The commercial drone industry could be torpedoed if there was a serious accident involving a drone and a commercial aircraft, the chairman of the US House Transportation and Infrastructure Committee warned.
Representative Peter DeFazio, a Democrat, said in Washington regulators have to take the threat seriously.
“This is really serious when these things are flying around and it could kill the commercial drone industry,” DeFazio said, adding if a toy drone “takes down a plane” there would be public outcry to ground the devices.
The issue of threats by drones to commercial air traffic came to the fore after London’s second busiest airport, Gatwick Airport, was severely disrupted in December when drones were sighted on three consecutive days.
Last month, 43 flights into New Jersey’s Newark Liberty International Airport were required to hold after drone sightings at a nearby airport, while nine flights were diverted.
In January, US Transportation Secretary Elaine Chao proposed rules to allow drones to operate over populated areas help speed commercial use.
There are nearly 1.3 million registered drones in the United States and more than 116,000 registered drone operators. Officials say there are thousands of additional drones not registered.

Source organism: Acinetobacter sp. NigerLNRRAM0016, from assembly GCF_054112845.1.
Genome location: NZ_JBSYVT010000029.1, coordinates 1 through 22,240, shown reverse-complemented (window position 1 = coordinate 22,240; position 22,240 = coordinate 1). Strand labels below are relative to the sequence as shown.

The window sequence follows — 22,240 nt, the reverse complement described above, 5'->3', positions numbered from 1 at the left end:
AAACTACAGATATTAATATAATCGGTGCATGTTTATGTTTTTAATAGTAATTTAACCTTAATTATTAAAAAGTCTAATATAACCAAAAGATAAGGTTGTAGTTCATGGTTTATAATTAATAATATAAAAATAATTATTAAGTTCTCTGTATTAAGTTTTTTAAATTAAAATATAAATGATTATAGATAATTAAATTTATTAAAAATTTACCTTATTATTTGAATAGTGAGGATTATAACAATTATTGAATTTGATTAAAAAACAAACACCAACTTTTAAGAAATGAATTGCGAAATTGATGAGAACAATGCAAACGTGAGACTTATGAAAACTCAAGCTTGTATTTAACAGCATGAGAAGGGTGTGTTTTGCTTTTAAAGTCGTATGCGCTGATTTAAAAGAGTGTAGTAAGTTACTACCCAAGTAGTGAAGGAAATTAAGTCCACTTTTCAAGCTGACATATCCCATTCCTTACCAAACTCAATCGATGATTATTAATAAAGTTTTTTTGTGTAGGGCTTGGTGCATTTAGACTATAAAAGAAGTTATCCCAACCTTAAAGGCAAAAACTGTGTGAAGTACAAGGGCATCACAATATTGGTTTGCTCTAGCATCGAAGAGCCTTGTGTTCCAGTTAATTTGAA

DeFazio added government should facilitate growth of the drone industry, because benefits are “potentially phenomenal.”
“We’re worried about the two million people who bought or got toy drones for Christmas the last couple of years and are regularly flying in violation of the law,” DeFazio said.
Last week, the FBI said authorities confiscated six drones violating a temporary order not to fly the devices in the area ahead of the NFL Super Bowl.
Alphabet Inc and Amazon.com Inc are among a growing number of companies hoping to make package delivery by drone a reality.
The Federal Aviation Administration is working on rules to set remote identification requirements for drones for tracking purposes.
The FAA noted last month some drones can fly at 10,000 feet or more and accelerate from zero to 60 miles per hour in less than a second. It is assessing “possible performance limitations, such as airspeed and altitude, to mitigate potential hazards.”
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Congress last year gave the Department of Justice and Department of Homeland Security new powers to disable or destroy threatening drones after officials raised concerns about the use of drones as potential weapons.
“We’re not certain yet what the best technology is,” DeFazio said. “We’ve got to get a handle on those who are operating improperly and then we have to facilitate the growth of the commercial drone industry itself, because benefits are potentially phenomenal.”